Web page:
Feminist Criminology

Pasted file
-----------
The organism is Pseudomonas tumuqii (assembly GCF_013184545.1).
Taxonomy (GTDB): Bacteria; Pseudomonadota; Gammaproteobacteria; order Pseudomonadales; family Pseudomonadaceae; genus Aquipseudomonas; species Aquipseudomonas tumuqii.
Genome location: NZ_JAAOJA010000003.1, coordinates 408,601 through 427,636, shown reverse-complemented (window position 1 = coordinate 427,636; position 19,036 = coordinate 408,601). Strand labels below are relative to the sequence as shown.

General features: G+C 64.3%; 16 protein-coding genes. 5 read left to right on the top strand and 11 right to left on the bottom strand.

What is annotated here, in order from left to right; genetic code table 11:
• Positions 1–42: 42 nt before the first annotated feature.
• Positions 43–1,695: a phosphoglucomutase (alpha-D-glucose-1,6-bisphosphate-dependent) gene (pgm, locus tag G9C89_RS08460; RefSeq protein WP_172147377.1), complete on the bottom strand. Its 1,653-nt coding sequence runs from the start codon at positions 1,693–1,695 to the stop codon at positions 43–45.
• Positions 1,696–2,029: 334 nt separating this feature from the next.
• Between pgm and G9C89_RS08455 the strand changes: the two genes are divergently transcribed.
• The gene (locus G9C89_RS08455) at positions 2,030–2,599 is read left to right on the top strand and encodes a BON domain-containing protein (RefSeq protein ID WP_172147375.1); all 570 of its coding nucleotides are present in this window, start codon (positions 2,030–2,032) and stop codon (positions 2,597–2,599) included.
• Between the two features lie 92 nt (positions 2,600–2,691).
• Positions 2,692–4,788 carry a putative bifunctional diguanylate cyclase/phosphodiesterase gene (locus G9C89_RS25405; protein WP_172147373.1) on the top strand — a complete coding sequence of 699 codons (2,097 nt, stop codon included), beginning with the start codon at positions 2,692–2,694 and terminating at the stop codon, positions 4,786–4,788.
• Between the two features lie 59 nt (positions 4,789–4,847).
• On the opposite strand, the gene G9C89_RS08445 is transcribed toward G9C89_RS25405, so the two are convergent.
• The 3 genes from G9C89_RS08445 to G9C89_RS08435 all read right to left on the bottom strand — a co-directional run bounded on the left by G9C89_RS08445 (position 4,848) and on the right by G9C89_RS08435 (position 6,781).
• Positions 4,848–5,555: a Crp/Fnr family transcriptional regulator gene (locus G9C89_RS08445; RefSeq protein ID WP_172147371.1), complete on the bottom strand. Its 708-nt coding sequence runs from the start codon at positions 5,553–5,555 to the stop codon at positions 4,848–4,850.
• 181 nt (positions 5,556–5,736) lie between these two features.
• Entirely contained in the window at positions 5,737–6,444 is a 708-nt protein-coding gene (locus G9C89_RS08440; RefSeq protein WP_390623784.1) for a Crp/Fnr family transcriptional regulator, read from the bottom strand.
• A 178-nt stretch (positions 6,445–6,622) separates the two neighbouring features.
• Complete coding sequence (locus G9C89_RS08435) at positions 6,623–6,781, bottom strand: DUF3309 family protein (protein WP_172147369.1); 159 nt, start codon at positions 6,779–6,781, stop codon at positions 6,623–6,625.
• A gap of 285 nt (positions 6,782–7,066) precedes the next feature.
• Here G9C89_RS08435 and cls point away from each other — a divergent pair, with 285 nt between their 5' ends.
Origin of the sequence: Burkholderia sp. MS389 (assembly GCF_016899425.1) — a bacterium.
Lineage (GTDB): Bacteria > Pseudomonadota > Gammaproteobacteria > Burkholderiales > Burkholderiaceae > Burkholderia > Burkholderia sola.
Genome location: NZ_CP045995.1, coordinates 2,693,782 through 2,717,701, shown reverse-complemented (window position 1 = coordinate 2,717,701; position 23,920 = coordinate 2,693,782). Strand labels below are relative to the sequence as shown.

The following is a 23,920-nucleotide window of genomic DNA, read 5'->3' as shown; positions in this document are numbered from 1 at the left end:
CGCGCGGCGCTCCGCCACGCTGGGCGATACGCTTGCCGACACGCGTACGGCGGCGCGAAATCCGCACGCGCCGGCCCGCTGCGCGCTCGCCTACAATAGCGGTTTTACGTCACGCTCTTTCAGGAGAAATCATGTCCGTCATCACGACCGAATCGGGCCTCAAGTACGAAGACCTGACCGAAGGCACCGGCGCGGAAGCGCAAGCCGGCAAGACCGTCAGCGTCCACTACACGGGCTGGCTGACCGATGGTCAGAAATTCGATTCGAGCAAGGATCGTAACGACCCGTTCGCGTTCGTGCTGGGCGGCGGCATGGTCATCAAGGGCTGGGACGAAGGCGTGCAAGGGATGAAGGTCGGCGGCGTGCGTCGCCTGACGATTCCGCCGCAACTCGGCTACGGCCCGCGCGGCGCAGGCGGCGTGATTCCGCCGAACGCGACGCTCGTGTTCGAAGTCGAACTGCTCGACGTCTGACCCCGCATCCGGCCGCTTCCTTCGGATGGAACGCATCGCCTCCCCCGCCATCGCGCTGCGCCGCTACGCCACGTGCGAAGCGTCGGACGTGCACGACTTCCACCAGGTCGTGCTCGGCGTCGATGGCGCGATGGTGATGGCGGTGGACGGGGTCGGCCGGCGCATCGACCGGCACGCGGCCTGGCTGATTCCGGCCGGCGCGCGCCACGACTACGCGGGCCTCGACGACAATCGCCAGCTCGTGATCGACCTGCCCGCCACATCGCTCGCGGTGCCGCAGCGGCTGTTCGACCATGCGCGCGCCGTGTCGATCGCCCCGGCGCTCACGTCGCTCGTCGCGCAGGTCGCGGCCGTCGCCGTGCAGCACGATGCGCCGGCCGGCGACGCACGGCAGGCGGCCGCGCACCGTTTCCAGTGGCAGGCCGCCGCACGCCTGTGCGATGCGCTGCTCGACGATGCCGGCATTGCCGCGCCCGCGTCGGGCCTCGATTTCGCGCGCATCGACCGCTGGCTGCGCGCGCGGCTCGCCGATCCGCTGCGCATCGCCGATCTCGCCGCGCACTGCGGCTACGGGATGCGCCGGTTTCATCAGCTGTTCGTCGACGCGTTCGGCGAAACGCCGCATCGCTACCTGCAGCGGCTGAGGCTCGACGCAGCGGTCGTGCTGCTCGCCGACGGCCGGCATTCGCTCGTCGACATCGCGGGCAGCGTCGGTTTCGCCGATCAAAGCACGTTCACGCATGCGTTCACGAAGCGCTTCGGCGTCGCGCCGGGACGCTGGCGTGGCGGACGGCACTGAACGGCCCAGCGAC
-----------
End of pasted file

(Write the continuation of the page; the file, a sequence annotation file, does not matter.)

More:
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This essay will compare and contrast feminist approaches to criminology with biological positivism. It will discuss the varying approaches within both feminism and biological positivism and consider how feminists and positivists explain women's criminality. The main assumptions and methodology will be outlined, compared and analysed, as well as the limitations and strengths of both theories. Biological Positivism emerged in the early nineteenth century, however it had its roots in the Enlightenment period of the eighteenth century, where loss of faith in religion turned philosophers eager to gain knowledge and advocate the use of reason of re-evaluation of once accepted ideas. According to Williams (2004) Cesare Lombroso was the father of modern criminology and pioneered the Biological Positivist approach. His scientific theories centred on the idea that a criminal was a naturally occurring phenomenon, a biological mutation or throwback to an earlier form of evolutionary life, in other words people were born criminal, not made criminal and did not have a choice in their behaviour. He based his theory on facial features and abnormalities in the cranium on prisoners in an Italian jail who he claimed had true atavistic features, for example small craniums, excessive hairiness, dark skin, and the presence of moles and tattoos. He thought these particular physical features had a relationship with the probability of engaging in crime (Newburn, 2007; Smart, 1995). Lombroso and Ferrero, (Lombroso’s son in law) published a study using the same technique of examining criminal women and found they did not appear to have many of these signs of degeneration so they concluded that true atavism was rare amongst females. They argued that women were nearer to their original origin than men, in other words were more primitive than men, had not evolved to the same degree and were biologically inferior to men (Smart, 1995). Lombroso and Ferrero stated “Women are big children... their moral sense is deficient” (1895 Cited in Heidensohn, 1991 p114). They believed women were wicked or saintly; prostitutes or mothers; mad or bad and women criminals possess all the criminal qualities of the male plus the worst characteristics of women; cunning, spite and deceitfulness and because of these traits women criminals were thought of as doubly deviant (Smart, 1976). Lombroso and Ferrero believed that if a woman did degenerate into atavism they were more likely to become prostitutes (Heidensohn, 1991). Heidensohn citing the work of Lombroso and Ferrero (1991 p64) suggested that “Prostitution is the natural state of regression for women and any women who are criminal are unnatural and more like men, lacking maternal feelings and carrying virile stigmata”. However, Lombroso and Ferrero argues that “In ordinary cases these defects are neutralised by maternity, piety, want of passion, sexual coldness, by weakness and undeveloped intelligence”(Smart, 1995 p.21) However, if these neutralising factors were removed, for example educating women the ‘innocuous semi-criminal’ present in all women would emerge (Smart, 1995 p.21). They also believed that one strong proof of the degeneration of the female criminal was the lack of maternal instinct and belong more to the male sex and the female sex. However, Oakley (1972, cited in Smart, 1995 p.21) argues against this concept saying that “Sex is a biological term and gender a social, cultural and psychological term such that for a woman to act in a socially defined masculine way does not mean that she is sexually or biologically normal”. He was saying any evidence of gendered masculinity in women, does not play a part in criminal activity. Heidensohn (1991) argues that Lombroso and Ferrero work was more implausible than scientific; his analysis of the photographs of the fallen women was like adjudicating a beauty contest, this is could be...
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